Extras

The decision on which turntable to get should be made on the basic features of the turntable and not the extra features. This is because most people rarely use these features and you should learn to mix without them encase you have to mix on turntables without these extras on.

Extras are however nice to have and there is a good list on the Stanton STR8-150. For a starter the included leads with the turntable are of high quality and do not need replacing like on most turntables. As mentioned before, the turntable comes packed with the 680HP cart by Stanton. This is worth saying twice as this cart is one of the best on the market so to get it for free is a great bonus. The blue LED’s make the turntable look special and is a nice touch. The included slipmat is awful though, chuck them away and get some different ones.

Extra features include the reverse button that gives you the fastest reverse on any turntable and the quartz lock that gets rid of the click at 0% pitch. Others include the start/stop adjustments that, while do feel a bit flimsy, do work very well at giving you the right start up speed or wind down effect. The key lock feature on the Stanton is the best I have heard on any turntable. Having said this though this is not a reason to buy the turntable. Key locks work quite well up to about +-5% pitch range but anything after that becomes broken up too much making the key lock an effect at extreme pitch ranges. The key lock can be used in a sneaky way though as putting it on helps disguise the pitch bending when you alter the speed of the record. The two start/stop buttons are a nice touch, one scratchers will be pleased to see.

This turntable is a digital turntable with a coaxial digital out on the back (great to connect up to a PC for recording tracks) a line output and the digital part allows you to use the key correction. A little note is the turntable cannot be used with the Stanton Final Scratch unit without being on phono mode. Not a big problem for the most but a bit of an oversight as putting the turntable into phono mode turns the key correction feature off.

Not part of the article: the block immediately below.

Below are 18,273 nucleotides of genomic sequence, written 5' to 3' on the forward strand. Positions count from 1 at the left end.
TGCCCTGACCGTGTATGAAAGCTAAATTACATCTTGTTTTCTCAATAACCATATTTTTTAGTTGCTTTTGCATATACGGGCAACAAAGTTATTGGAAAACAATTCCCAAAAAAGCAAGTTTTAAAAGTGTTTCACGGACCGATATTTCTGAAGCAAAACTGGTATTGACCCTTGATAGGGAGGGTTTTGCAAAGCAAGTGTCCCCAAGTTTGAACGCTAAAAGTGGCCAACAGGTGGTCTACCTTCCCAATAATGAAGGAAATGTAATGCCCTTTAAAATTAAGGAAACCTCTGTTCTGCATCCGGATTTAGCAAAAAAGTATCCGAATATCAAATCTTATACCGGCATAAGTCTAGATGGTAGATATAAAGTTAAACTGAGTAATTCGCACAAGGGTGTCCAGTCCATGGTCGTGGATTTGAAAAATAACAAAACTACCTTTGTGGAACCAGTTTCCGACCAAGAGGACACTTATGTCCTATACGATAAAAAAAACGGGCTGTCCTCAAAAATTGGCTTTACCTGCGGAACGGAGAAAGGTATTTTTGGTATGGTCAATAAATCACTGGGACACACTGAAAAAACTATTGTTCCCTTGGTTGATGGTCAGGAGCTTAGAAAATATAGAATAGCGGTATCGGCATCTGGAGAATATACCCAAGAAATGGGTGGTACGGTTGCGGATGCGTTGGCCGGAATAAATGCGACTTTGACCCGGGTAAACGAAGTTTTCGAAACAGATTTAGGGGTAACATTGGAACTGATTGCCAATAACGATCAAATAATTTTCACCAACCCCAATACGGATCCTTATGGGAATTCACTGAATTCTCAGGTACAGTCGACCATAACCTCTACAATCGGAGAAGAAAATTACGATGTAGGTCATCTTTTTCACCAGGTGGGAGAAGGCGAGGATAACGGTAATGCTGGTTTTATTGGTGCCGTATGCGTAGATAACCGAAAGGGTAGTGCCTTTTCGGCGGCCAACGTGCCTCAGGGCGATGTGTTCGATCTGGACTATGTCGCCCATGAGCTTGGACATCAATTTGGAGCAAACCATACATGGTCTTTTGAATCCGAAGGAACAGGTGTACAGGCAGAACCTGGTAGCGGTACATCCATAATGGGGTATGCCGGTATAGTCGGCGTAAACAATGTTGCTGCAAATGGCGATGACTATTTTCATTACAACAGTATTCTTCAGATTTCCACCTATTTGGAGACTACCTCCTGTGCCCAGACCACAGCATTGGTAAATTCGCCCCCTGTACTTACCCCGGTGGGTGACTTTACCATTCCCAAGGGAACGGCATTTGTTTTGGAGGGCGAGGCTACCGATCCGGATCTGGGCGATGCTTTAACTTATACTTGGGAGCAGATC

Conclusion

Overall this turntable is very well put together. Not all the parts are the best in the industry but put them together and you have a fantastic turntable, one worthy of it’s place in any set up. It is a shame that there are some little points that let this turntable down but they do not really affect the performance of this turntable, they just take the extra edge off the turntable a little bit.

Personally I believe that this turntable is the best all round turntable you can get for mixing and scratching. I would say that the STR8-150 turntable is the best on the market and needs to be looked at strongly what ever your mixing style. If you go for the Technics as it is the industry standard is another matter, but there is no doubt in my mind in saying Stanton offer the far superior turntable in both of basic features and the little extras found on a turntable like this. Price might be a small factor as this turntable costs more then a Technics Mk2 but the price difference can be justified. The Technics MK5 and 5G cost more then the STR8-150 and in my mind offer far less then the Stanton.

 



© 2011 skratchworx.com and may not be reproduced in whole or in part without permission.